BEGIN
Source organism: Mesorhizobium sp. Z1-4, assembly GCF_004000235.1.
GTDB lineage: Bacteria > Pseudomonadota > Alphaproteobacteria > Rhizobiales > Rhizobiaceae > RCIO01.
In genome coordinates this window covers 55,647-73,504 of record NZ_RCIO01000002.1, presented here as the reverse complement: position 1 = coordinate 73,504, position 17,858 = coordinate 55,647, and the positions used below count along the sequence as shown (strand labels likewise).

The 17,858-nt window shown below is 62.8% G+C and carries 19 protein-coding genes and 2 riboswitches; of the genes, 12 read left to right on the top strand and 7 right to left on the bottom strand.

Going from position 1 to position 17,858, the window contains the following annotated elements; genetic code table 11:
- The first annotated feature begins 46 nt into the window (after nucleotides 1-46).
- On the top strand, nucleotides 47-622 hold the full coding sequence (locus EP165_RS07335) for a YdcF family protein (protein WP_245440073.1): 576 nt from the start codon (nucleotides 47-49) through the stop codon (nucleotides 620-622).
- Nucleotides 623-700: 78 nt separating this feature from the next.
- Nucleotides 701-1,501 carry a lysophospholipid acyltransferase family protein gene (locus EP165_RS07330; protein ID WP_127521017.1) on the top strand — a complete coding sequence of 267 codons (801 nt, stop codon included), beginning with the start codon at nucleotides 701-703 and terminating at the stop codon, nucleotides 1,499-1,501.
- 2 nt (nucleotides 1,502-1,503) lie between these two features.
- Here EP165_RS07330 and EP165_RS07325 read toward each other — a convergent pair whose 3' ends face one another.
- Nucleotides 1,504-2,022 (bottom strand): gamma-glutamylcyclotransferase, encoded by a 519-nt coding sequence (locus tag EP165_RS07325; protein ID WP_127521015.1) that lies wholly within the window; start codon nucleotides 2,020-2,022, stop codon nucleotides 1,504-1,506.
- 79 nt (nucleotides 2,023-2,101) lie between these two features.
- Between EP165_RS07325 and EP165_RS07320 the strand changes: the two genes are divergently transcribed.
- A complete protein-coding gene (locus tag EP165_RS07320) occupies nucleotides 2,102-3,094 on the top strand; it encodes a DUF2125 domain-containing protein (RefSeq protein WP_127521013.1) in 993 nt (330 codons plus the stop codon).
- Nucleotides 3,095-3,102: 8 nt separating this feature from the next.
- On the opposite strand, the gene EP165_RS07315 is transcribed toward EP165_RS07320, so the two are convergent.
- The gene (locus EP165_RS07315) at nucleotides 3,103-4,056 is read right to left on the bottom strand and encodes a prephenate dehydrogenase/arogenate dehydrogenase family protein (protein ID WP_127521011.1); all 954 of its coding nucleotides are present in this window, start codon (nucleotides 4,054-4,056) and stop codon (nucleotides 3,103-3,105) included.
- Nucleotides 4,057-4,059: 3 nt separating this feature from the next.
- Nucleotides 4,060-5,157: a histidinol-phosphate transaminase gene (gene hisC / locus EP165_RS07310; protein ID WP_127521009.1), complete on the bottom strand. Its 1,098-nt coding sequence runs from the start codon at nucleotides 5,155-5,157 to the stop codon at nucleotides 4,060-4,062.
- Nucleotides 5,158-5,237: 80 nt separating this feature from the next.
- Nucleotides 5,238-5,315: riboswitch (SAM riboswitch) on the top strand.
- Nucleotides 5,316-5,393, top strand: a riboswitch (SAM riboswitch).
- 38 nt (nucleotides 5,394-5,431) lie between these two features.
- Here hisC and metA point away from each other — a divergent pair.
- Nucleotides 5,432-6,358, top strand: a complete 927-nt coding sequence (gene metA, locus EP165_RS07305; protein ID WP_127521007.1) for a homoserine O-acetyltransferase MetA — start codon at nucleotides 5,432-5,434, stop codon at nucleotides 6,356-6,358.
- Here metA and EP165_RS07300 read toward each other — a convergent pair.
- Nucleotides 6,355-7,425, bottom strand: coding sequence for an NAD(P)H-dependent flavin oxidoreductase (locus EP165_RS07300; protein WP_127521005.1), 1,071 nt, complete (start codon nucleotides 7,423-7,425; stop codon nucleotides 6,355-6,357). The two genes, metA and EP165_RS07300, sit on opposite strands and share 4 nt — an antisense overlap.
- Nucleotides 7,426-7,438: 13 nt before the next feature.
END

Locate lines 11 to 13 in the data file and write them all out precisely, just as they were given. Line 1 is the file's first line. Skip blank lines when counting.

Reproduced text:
- Here EP165_RS07330 and EP165_RS07325 read toward each other — a convergent pair whose 3' ends face one another.
- Nucleotides 1,504-2,022 (bottom strand): gamma-glutamylcyclotransferase, encoded by a 519-nt coding sequence (locus tag EP165_RS07325; protein ID WP_127521015.1) that lies wholly within the window; start codon nucleotides 2,020-2,022, stop codon nucleotides 1,504-1,506.
- 79 nt (nucleotides 2,023-2,101) lie between these two features.